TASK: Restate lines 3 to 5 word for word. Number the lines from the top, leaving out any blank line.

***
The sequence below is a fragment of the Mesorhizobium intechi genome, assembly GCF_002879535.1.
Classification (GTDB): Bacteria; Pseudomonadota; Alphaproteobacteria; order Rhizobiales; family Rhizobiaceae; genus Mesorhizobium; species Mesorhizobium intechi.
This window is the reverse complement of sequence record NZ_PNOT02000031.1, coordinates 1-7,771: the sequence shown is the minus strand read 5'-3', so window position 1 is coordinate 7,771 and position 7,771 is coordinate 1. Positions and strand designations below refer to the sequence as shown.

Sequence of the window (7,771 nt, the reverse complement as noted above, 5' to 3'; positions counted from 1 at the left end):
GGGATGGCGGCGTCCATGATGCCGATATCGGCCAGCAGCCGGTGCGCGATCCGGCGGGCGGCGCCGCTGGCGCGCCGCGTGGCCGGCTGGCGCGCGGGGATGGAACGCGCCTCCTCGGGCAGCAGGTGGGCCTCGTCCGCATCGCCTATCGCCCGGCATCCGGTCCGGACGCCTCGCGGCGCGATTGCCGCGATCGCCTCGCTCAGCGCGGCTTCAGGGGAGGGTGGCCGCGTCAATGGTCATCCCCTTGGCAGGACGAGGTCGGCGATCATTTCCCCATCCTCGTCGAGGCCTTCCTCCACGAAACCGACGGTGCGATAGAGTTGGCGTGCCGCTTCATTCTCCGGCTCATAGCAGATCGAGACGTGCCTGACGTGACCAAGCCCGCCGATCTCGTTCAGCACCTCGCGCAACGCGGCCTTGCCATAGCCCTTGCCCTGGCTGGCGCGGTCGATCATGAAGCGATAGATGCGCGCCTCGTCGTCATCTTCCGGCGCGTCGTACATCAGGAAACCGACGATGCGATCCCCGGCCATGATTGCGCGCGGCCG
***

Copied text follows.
This window is the reverse complement of sequence record NZ_PNOT02000031.1, coordinates 1-7,771: the sequence shown is the minus strand read 5'-3', so window position 1 is coordinate 7,771 and position 7,771 is coordinate 1. Positions and strand designations below refer to the sequence as shown.

Sequence of the window (7,771 nt, the reverse complement as noted above, 5' to 3'; positions counted from 1 at the left end):
GGGATGGCGGCGTCCATGATGCCGATATCGGCCAGCAGCCGGTGCGCGATCCGGCGGGCGGCGCCGCTGGCGCGCCGCGTGGCCGGCTGGCGCGCGGGGATGGAACGCGCCTCCTCGGGCAGCAGGTGGGCCTCGTCCGCATCGCCTATCGCCCGGCATCCGGTCCGGACGCCTCGCGGCGCGATTGCCGCGATCGCCTCGCTCAGCGCGGCTTCAGGGGAGGGTGGCCGCGTCAATGGTCATCCCCTTGGCAGGACGAGGTCGGCGATCATTTCCCCATCCTCGTCGAGGCCTTCCTCCACGAAACCGACGGTGCGATAGAGTTGGCGTGCCGCTTCATTCTCCGGCTCATAGCAGATCGAGACGTGCCTGACGTGACCAAGCCCGCCGATCTCGTTCAGCACCTCGCGCAACGCGGCCTTGCCATAGCCCTTGCCCTGGCTGGCGCGGTCGATCATGAAGCGATAGATGCGCGCCTCGTCGTCATCTTCCGGCGCGTCGTACATCAGGAAACCGACGATGCGATCCCCGGCCATGATTGCGCGCGGCCG